Erectile dysfunctionBMJ 2014; 348 doi: https://doi.org/10.1136/bmj.g129 (Published 27 January 2014) Cite this as: BMJ 2014;348:g129
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In their CME Clinical Review (February 1) Asif Muneer et al wrote "Fibrosis within the corpus cavernosum as a result of priapism can also cause erectile dysfunction"  But in "What laboratory tests are needed?" they omitted tests to exclude sickle cell disease, a cause of post priapism erectile dysfunction . Diggs and Ching  in 1934 first related “priapism with residual fibrosis of the penis to capillary stasis and a tendency to thrombus formation and infarction” [2, p 226]. Subsequent authors were Campbell 1935 observing priapism associated with abdominal sickle cell crises , Dawson 1939 , Rosokoff and Brodie 1946 , Margolies 1951 , Campbell and Cummins 1951 , Kraus and Fitzpatrick 1961  Hasen and Raines 1962 , Diggs 1965 , Audu and Rao 1967 , Gillenwater et al 1968 , Serjeant 1970 . Impotence was described by Phillips 1944 , Rosokoff and Brodie 1946 , Harrison 1947 , Levant and Stept 1948 .
PRIAPISM AND SICKLE CELL DISEASE PHENOTYPE
I found a higher incidence of priapism in sickle cell anaemia ‘SS’ (5% of 387 consecutive males) than in sickle cell haemoglobin C disease ‘SC’ phenotype (1.3% of 385 consecutive). These figures are less than found elsewhere because we included all ages . Serjeant in the West Indies found 26 priapism cases (18.6%) of his ‘SS’ adult patients . Caution is needed in using mere presence of Hb ‘S’ as a criterion because in a country like Ghana where 1 in 5 of us has sickle cell trait ‘AS’, any pathology needs interpretation without implying association. Collect patients with diabetic neuropathy/vasculopathy-related erectile dysfunction and 20% will be sickle cell trait. Indeed, 20% of my own parents’ 11 children have Sickle Cell Trait ‘AS’. Priapism should not be attributed to sickle cell trait as I once naively did until the astute British Haematologist Dr E J Watson-Williams wrote from Manchester University to correct me [2, p 364]. Sickle Cell Disease (2 beta-globin gene variants at least one of which is the sickle cell gene) is different.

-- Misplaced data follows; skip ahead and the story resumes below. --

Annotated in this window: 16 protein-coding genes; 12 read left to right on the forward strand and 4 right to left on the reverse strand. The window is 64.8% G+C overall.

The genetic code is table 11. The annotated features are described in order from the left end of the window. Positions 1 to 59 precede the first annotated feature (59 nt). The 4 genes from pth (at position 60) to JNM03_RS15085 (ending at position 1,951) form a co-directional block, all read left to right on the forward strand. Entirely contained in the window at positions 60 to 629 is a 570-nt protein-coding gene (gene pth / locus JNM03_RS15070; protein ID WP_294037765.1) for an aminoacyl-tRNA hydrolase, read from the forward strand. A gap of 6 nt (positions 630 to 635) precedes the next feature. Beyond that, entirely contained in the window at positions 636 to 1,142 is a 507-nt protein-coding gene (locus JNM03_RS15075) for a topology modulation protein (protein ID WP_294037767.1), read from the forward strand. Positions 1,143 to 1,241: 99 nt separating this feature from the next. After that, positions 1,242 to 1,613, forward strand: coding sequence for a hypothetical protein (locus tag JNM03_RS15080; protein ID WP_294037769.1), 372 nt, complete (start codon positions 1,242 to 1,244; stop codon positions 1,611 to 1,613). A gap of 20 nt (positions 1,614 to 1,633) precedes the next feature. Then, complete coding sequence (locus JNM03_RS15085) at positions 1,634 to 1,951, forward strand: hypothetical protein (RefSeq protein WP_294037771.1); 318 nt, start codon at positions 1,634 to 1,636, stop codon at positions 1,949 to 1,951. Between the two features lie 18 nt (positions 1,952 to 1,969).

POST SICKLE CELL PRIAPISM IMPOTENCE IS A WORLDWIDE PROBLEM
As sickle cell disease patients are found in Mediterranean countries (18-20), Middle East (21-23), India (24-25), West, Central, and East Africa and in descendants around the globe - USA, Canada, South America [26 & 2, pp 76-82] complaints of erectile dysfunction anywhere must evoke the question "Does this man have sickle cell disease?".
RIDING BICYCLE EFFECT PROVES PUDENDAL ARTERY/NERVE ROLE
“Prolonged cycling” I once recorded [2, p 235] “has been known to interfere with penile erection mechanisms (Goodson 1981), Kerstein et al (982), Desai and Gingell (1989)” [27-29] - a phenomenon which Muneer et al now quote authors to imply compression of the pudendal artery and nerve. [30-32]. Proof was shown in the case of my “Ghanaian patient who aborted his morning priapism attacks by cycling before going to work” [2, p 235]. If erectile dysfunction is hypo-function, priapism is hyper-function. If the former can be caused by compression of the pudendal vessel/nerve bundle, the latter can be relieved by the same mechanism, leading me to recommend: “A static exercise bicycle should be available on which priapism patients should be tried.” [2, page 235].
TWO IRRECONCILABLE TREATMENT PHILOSOPHIES
Blacks on both sides of the Atlantic realize “that although there are two irreconcilable philosophies in sickle cell socio-politics only one (the respectable one) is openly acknowledged.” [2, p 452]. The other philosophy which has secret support is not admitted to. These philosophies can be stated as follows [2 p 452]: